AA Newsletter 2017 Jan12 Kenyan4Samuel Githui, Safarini, 2015. Triptych, oil on canvas.
In 1963, at the dawn of Kenya’s Independence, the first Minister of Foreign Affairs, the late Joseph Murumbi (who subsequently became Vice President), proposed that a National Art Gallery be established. It wasn’t, and almost two decades later, the retired Joseph Murumbi sold his mansion and his priceless Pan- African art collection ‘for a song’ to the Kenya government on condition that they secure the collection and establish a Joseph Murumbi Institute of African Art at his former home. The Institute was meant to be the next best thing to a National Art Gallery, doubling as a research centre where scholars could come from all over the world to learn about contemporary and traditional African art. Not long after the completion of the sale, relatives of the then Kenyan president, Daniel arap Moi, ransacked the collection, demolishing the Murumbi mansion. According to Alan Donovan, Murumbi’s business partner and co-founder of the African Heritage Pan African Gallery, they tore the house down with the plan to put up high-rise flats. Today, the Kenya government has yet to see the value of the visual arts. A few politicians and billionaire businessmen have begun to collect Kenyan art, however, more often than not, they do so after hearing how local artists are starting to make big money for the sale of their work. So those few are starting to see the investment potential of purchasing works by local artists.
Although nothing has been done to resurrect Murumbi’s hope of a National Art Gallery, the Nairobi National Museum – originally a natural history museum – now has a thriving ‘Creativity Gallery’ where a multitude of newcomers are provided exhibition space. This support for up-and-coming artists is further enhanced by an annual ‘affordable art’ show, where artists are compelled to undervalue their art, but the trade-off is that the artwork sells. What we’re seeing is that artists are no longer holding their breath, hoping for support, and that gradually, local people are visiting the galleries, attending exhibition openings and even buying work.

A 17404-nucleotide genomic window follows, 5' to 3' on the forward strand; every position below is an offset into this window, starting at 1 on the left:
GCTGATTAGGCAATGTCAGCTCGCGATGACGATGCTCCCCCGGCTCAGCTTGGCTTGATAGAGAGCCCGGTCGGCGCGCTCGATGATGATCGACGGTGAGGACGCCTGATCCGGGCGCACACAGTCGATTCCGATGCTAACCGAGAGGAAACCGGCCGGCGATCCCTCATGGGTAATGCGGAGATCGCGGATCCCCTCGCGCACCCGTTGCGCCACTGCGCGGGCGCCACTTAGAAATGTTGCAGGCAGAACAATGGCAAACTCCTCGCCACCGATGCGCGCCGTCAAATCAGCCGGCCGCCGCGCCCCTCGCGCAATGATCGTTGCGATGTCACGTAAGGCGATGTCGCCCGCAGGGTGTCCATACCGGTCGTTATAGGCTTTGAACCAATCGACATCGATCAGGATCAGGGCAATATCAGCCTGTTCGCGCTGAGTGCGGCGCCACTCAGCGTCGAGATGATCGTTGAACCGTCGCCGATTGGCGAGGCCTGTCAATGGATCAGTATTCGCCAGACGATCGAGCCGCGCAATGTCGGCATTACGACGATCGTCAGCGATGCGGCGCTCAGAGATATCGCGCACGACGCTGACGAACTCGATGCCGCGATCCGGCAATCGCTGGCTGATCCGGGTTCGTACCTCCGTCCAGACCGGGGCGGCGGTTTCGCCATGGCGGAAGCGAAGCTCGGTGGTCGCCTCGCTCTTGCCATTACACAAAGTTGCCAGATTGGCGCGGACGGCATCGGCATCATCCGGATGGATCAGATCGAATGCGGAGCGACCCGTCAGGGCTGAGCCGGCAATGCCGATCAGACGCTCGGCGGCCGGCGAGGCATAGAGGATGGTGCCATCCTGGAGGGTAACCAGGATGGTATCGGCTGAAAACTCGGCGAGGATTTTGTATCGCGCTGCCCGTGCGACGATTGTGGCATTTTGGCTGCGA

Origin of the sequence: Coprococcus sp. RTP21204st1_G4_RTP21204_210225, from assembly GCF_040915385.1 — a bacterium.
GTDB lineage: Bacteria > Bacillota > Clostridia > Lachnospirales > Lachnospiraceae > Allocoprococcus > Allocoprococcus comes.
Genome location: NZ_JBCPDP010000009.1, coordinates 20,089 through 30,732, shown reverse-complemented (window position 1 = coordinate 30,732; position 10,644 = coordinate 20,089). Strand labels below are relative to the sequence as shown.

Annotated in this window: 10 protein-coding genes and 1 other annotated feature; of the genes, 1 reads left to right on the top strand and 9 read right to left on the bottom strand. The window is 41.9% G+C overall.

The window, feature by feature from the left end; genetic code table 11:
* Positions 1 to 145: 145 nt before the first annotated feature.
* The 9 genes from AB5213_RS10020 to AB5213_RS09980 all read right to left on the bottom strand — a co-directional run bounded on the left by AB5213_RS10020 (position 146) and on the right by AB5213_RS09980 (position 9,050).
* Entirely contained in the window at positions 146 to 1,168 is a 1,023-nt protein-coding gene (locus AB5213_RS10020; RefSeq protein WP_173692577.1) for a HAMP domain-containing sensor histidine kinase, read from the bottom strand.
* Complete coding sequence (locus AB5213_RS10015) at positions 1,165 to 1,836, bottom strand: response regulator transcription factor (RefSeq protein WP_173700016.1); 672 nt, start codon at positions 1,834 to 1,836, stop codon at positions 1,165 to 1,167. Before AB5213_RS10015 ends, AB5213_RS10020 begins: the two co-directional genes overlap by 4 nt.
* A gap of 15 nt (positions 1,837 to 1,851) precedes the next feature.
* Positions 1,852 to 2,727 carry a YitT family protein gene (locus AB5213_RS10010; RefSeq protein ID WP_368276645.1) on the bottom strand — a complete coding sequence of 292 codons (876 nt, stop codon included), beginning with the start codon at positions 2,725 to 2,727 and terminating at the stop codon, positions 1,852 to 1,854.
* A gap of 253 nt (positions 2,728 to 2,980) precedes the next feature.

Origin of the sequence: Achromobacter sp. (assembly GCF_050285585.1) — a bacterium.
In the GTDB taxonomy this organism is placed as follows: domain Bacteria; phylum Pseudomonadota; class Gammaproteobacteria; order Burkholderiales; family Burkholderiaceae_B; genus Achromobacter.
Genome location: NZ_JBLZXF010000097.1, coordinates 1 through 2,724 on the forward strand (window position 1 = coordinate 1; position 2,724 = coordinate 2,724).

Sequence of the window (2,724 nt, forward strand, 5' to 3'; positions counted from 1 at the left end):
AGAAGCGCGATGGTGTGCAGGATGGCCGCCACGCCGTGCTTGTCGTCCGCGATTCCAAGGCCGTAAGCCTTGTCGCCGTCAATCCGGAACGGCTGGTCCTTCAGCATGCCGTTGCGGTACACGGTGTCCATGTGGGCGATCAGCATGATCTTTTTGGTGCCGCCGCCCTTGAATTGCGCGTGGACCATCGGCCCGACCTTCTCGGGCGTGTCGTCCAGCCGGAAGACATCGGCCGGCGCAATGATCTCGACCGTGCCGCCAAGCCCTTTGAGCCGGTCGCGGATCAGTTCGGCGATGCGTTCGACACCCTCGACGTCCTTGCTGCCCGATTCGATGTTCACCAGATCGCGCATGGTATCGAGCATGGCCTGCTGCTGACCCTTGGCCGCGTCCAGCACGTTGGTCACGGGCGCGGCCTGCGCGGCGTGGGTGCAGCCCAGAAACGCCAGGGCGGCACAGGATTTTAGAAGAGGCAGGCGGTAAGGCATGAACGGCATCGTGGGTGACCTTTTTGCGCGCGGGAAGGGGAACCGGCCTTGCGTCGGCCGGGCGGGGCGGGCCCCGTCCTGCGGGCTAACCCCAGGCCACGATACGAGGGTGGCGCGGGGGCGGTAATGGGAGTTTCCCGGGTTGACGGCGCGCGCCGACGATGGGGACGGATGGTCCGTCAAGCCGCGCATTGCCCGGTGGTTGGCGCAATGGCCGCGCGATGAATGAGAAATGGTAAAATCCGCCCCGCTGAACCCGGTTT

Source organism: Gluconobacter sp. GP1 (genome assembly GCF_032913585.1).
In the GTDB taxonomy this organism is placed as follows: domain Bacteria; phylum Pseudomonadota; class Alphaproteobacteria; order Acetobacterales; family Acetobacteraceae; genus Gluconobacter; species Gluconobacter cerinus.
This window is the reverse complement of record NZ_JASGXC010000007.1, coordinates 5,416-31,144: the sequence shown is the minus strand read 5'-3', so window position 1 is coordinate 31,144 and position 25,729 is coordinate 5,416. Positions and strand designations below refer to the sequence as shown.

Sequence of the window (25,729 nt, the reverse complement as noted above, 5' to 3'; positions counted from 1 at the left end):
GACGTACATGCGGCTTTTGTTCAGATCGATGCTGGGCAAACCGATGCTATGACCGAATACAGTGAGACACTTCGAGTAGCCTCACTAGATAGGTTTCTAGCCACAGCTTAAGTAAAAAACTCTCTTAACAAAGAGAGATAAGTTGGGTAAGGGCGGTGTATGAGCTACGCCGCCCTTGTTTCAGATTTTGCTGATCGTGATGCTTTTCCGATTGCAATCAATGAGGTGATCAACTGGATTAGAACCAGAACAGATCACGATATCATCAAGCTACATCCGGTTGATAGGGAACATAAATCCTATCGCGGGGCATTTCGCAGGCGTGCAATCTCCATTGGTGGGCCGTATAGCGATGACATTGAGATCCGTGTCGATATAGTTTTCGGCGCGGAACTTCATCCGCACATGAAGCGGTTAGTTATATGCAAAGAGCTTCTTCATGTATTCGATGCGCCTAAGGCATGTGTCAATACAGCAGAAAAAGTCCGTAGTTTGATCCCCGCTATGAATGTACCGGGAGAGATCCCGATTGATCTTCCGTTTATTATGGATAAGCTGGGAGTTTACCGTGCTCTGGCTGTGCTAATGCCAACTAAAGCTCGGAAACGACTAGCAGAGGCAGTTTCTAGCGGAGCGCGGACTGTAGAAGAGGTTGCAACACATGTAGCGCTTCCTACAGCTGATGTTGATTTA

AA Newsletter 2017 Jan12 Kenyan3Evans Maina Ngure, Self-portrait, 2015. Recycled metal spare parts on cardboard.
One of the most positive signs is the emergence of artists’ ‘incubators,’ where aspiring artists come to work within communal spaces where they are exposed and even mentored by the more established artists working there. That trend began many years ago when Kenya’s first indigenous African art center, Paa ya Paa was established in the mid-1960s. Since then, spaces like Kuona Trust and The GoDown art centre have communal studio spaces where young and older artists work side by side. The latest artists’ collective is Maasai Mbili, which operates out of one Kenya’s biggest slums in Kibera, the Dust Depo. Here artists work alongside one of the country’s leading artists, Patrick Mukabi and Brush tu Art, a group of five practicing artists who have opened their studio to share their passion as well as their painterly practices with newcomers.

All of these developments are contributing to the burgeoning Kenyan art scene. But perhaps the one Kenyan phenomenon that’s captured lots of local and international attention is the East African Art Auction, launched by Circle Art Gallery, which plays a central role in pushing up the value of Kenyan and other East African artists’ work. That being said, there’s no single factor that’s played the most transformative role in making the Kenyan art scene as vibrant as it is today. It’s the convergence of all these factors that has caused the qualitative shift from ‘souvenir art’ to what’s emerging and energising art in Kenya today.
Margaretta wa Gacheru (nee Swigert) is the arts correspondent for the Nation Media Group in Nairobi, Kenya. She has a PhD is contemporary Kenyan art and has been writing about the visual and performing arts in East Africa for several decades. She’s originally from Chicago, USA.